The German state of Bavaria is an industrial powerhouse with great innovative capacity in a variety of sectors. At the same time, it’s a rather conservative region in which both the old and the young hang on to their traditions. This curious combination of modernity and tradition may well be a blueprint for the future of Europe.
Bavaria is one the wealthiest German states and is a major exporting region. It is home to the headquarters of, among other firms, BMW, Audi, Siemens, Allianz, Adidas and Amazon Germany. It is also a successful startup region in the fields of IT and biotech. Much of this success can be attributed to the “institutional thickness” in and around state capital Munich (i.e. tens of thousands of FTE in corporate R&D, 13 universities and various government-financed research centers).
Despite the ensuing economic growth and globalization, Bavaria has held on to a strong regional identity.
The state has plenty of soft power vectors: Bavarian beer culture and especially the Oktoberfest, Bayern Munich is one of Europe’s most successful and respected football clubs, the castle of Neuschwanstein is the blueprint to Disney’s fairy-tale castles and also BMW (Bayerische Motoren Werke) can be considered a vector for soft power.
Bavarian post-war politics have been dominated by the CSU, an independent sister to Merkel’s CDU. The party scored mostly absolute majorities in state elections and it is a major conservative factor in German Federal politics as well. CSU leader Seehofer has often protested against Bavaria being a large net contributor to the German Federation and he has confronted Merkel for being too welcoming to refugees.
Munich features consistently in lists of most liveable cities, right behind fellow middle-European cities such as Vienna and Zurich.
Bavaria’s leading position in Germany is somewhat surprising given that Bavaria was a rural area up to the Second World War. Even more so, the limited industrial capability it harbored in Munich was mostly destroyed during the war. Nonetheless, the state fared very well during the post-war Wirtschaftswunder, not in the least because companies such as Siemens moved to Munich to escape Russian rule in Berlin. In the 1990s, the regional government also stepped in to shape an innovation system in which startups in the fields of IT and biotech could thrive.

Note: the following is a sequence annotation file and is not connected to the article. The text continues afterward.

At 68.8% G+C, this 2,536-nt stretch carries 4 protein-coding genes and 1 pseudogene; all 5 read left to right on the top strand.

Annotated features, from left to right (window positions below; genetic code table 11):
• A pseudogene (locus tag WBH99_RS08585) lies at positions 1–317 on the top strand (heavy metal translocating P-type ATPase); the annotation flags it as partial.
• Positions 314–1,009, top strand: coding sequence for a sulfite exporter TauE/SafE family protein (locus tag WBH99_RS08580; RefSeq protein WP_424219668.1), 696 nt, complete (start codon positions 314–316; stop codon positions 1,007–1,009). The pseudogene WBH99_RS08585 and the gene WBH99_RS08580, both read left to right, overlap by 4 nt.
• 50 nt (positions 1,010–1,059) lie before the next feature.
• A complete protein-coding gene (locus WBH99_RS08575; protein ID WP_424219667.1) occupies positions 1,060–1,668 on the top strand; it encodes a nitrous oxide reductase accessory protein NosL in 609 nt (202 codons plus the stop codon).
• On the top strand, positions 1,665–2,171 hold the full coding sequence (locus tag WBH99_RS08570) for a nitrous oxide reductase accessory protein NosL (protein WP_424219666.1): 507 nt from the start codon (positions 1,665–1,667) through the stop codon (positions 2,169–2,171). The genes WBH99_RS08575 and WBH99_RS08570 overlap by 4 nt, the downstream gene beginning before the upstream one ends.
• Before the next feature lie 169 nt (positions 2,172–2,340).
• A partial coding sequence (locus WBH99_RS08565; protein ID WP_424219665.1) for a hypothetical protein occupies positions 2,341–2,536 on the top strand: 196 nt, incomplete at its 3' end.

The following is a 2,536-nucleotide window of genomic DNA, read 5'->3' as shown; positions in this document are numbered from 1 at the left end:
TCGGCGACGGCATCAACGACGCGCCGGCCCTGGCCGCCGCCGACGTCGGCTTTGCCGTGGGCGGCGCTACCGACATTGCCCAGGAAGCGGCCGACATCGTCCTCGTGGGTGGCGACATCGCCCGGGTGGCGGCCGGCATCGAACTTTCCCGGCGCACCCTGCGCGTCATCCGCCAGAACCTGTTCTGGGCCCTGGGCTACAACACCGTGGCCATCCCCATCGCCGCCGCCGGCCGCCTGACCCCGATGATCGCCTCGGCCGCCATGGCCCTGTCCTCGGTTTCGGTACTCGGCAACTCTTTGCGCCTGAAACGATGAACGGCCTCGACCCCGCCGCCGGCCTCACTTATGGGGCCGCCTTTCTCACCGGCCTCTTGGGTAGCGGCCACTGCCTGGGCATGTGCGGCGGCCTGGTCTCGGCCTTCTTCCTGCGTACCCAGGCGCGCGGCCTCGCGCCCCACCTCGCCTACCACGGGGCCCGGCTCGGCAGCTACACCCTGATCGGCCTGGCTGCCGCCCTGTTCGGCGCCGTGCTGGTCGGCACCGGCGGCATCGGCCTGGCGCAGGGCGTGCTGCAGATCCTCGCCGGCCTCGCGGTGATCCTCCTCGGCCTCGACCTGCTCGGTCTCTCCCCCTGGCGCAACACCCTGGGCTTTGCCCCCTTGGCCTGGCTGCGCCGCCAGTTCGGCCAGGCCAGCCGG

Despite the ensuing economic growth and globalization, Bavaria has held on to a strong regional identity. It is, for instance, not uncommon to do business while wearing traditional clothing. In part this may be a vulnerability, as outsiders may frown upon such traditions that seem old-fashioned or all too frivolous. At the same time, the Bavarian identity is also closely linked to an image of high quality and reliable products and services.
Interestingly, Bavaria’s success as a startup region has been compared to Silicon Valley. The latter was also a predominantly agricultural society until the 1950s before it became the extremely innovative region we know today. Like Bavaria, Silicon Valley has a strong identity. Only the most enduring frontiersmen made it to California and the region is still characterized by a will to explore and prosper. However, this has also resulted in a rather technocratic and libertarian worldview which thrives among leading tech entrepreneurs. Bavaria’s tech companies, by contrast, are much more rooted in tradition and society. Their output may not be as spectacular and disruptive, but there is a good chance their products are also less disturbing and more in line with today’s norms and values.